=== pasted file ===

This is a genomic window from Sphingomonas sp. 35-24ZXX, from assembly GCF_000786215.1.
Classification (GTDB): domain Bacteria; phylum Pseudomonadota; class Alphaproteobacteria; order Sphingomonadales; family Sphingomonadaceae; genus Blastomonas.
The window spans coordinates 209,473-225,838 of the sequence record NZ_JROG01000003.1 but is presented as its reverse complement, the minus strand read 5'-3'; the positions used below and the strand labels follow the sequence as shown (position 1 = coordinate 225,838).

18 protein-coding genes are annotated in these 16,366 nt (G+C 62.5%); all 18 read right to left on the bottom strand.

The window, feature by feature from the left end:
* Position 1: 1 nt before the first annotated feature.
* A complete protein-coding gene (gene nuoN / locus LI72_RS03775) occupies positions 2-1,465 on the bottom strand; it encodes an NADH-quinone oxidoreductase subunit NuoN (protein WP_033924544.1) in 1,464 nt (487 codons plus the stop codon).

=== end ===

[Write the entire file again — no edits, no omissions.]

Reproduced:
This is a genomic window from Sphingomonas sp. 35-24ZXX, from assembly GCF_000786215.1.
Classification (GTDB): domain Bacteria; phylum Pseudomonadota; class Alphaproteobacteria; order Sphingomonadales; family Sphingomonadaceae; genus Blastomonas.
The window spans coordinates 209,473-225,838 of the sequence record NZ_JROG01000003.1 but is presented as its reverse complement, the minus strand read 5'-3'; the positions used below and the strand labels follow the sequence as shown (position 1 = coordinate 225,838).

18 protein-coding genes are annotated in these 16,366 nt (G+C 62.5%); all 18 read right to left on the bottom strand.

The window, feature by feature from the left end:
* Position 1: 1 nt before the first annotated feature.
* A complete protein-coding gene (gene nuoN / locus LI72_RS03775) occupies positions 2-1,465 on the bottom strand; it encodes an NADH-quinone oxidoreductase subunit NuoN (protein WP_033924544.1) in 1,464 nt (487 codons plus the stop codon).